KALAMAZOO, Mich. (WOOD) — A survivor says the push by dozens of women who were sexually abused by Larry Nassar to go after the FBI in federal court for mishandling the investigation into the disgraced doctor could help protect others in the future.
Rachael Denhollander was one of the first survivors to go public with her accusations against Nassar in 2016. While relieved the doctor will spend the rest of his life in prison, she was disgusted when the Justice Department decided to not pursue criminal charges against the federal agents directly in charge of handling the case.
“It is betrayal after betrayal. And that’s part of what causes such severe damage to survivors of sexual abuse,” Denhollander said.
Denhollander believes it left her fellow survivors no other choice.
“The only option we have left is to make sure that there are consequences in place that motivate them to do it better than next time and in order to protect the next generation of victims that desperately need care and protection,” Denhollander said.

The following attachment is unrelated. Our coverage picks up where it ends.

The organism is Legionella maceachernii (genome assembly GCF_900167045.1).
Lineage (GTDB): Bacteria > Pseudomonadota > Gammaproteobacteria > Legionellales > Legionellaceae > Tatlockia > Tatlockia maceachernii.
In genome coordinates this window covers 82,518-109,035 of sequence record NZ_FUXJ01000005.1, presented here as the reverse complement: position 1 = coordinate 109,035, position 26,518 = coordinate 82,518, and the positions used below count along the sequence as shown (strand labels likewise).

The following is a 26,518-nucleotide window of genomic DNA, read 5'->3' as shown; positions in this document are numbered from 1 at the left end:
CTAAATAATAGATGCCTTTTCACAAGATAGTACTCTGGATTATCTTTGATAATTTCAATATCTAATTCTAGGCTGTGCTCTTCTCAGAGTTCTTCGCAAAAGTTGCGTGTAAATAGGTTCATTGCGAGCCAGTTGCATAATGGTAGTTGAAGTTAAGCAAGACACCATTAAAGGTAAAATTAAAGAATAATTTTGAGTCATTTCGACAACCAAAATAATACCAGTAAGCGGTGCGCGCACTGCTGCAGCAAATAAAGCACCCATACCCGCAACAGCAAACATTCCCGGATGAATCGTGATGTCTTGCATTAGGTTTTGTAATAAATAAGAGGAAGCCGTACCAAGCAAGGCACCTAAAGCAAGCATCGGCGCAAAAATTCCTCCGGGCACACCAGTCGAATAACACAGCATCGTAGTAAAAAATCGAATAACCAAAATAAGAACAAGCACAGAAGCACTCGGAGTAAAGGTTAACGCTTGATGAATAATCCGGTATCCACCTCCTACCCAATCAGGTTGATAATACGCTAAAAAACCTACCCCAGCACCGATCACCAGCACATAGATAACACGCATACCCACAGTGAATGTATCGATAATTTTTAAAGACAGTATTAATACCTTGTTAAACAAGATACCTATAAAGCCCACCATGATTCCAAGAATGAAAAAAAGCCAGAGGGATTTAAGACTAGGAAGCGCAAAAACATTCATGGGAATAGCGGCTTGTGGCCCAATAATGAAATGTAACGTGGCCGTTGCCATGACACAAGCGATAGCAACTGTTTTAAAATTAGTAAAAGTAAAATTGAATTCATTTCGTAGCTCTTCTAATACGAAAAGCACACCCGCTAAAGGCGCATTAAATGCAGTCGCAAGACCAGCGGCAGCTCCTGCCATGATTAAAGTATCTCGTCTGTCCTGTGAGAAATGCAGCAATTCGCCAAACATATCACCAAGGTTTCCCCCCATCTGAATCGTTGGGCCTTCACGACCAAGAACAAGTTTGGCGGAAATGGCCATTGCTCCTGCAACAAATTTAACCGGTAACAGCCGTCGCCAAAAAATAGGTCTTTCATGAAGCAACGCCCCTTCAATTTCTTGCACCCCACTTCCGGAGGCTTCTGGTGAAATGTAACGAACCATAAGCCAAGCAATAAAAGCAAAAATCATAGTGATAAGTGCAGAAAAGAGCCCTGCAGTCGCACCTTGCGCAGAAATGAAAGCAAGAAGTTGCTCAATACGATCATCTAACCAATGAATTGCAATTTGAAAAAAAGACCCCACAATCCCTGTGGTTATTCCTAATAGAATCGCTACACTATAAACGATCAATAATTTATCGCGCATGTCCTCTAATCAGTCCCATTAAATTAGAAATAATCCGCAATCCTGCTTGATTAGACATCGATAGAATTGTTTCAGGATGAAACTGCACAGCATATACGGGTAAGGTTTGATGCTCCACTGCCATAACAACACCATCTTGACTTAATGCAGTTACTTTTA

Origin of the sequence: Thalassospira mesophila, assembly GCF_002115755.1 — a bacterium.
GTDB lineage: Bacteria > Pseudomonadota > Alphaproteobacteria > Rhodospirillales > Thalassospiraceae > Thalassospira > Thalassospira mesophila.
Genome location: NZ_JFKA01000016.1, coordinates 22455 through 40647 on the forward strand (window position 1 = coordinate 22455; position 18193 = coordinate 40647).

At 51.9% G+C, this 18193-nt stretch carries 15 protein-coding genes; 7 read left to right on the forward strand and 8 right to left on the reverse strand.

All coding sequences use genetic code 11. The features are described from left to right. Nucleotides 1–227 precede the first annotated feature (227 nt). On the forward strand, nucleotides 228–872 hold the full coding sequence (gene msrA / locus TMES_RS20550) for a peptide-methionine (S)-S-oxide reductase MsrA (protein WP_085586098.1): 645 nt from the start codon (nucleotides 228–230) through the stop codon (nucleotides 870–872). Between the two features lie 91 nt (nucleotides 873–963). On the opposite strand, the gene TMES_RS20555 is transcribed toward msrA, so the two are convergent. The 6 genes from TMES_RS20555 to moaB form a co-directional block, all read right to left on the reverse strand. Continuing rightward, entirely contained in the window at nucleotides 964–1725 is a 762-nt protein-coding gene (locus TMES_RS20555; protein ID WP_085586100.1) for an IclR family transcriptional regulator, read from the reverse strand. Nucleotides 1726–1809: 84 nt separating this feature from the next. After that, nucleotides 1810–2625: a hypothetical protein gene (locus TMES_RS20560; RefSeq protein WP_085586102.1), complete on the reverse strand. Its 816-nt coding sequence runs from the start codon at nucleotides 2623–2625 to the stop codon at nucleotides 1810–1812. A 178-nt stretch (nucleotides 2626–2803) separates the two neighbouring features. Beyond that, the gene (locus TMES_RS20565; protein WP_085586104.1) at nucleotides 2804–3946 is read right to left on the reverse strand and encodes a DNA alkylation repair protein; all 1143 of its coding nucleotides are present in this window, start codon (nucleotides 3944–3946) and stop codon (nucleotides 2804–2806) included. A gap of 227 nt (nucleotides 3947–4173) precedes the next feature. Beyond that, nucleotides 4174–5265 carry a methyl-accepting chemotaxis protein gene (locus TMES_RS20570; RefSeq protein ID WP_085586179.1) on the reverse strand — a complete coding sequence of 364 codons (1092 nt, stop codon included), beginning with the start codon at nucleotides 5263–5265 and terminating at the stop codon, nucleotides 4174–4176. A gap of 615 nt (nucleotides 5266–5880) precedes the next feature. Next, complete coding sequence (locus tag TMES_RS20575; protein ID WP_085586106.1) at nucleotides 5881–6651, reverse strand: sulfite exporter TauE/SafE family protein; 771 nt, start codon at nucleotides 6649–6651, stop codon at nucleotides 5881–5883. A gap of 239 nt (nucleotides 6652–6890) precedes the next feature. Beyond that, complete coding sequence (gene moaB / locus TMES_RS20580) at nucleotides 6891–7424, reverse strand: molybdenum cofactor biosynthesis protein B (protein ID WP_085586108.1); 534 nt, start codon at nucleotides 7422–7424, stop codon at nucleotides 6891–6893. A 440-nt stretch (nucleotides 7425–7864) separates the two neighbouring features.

On Wednesday, 90 women and girls abused by Nassar filed federal tort claims against the FBI, seeking more than $1 billion in damages for its mishandling of the investigation. The lawyers for the complainants argued the bureau failed to stop the doctor when it first received allegations against him.
“What you’re looking for is, ‘Hey, you had a … legal duty to do something, and because you didn’t do that thing, people got hurt,” Denhollander explained. “You should’ve foreseen that people would’ve gotten hurt by this failure to do something.”
Denhollander, a Kalamazoo native, is not one of the complainants. She explained her abuse took place from 2000 to 2001, before the FBI had notice. But she still applauds the legal action and hopes it brings accountability to those she says broke the trust of those they protect and serve.
“I wish, more than anything, that our law enforcement had been motivated by care for the children that were being harmed by Larry (Nassar) and care for the survivors that came forward and offered to participate in an investigation. But they weren’t,” Denhollander said. “They haven’t had any accountability and they haven’t had any change or transparency out of this process.”
Under federal law, a government agency has six months to respond to the women’s claims. Depending on the FBI’s response, it may lead to civil lawsuits.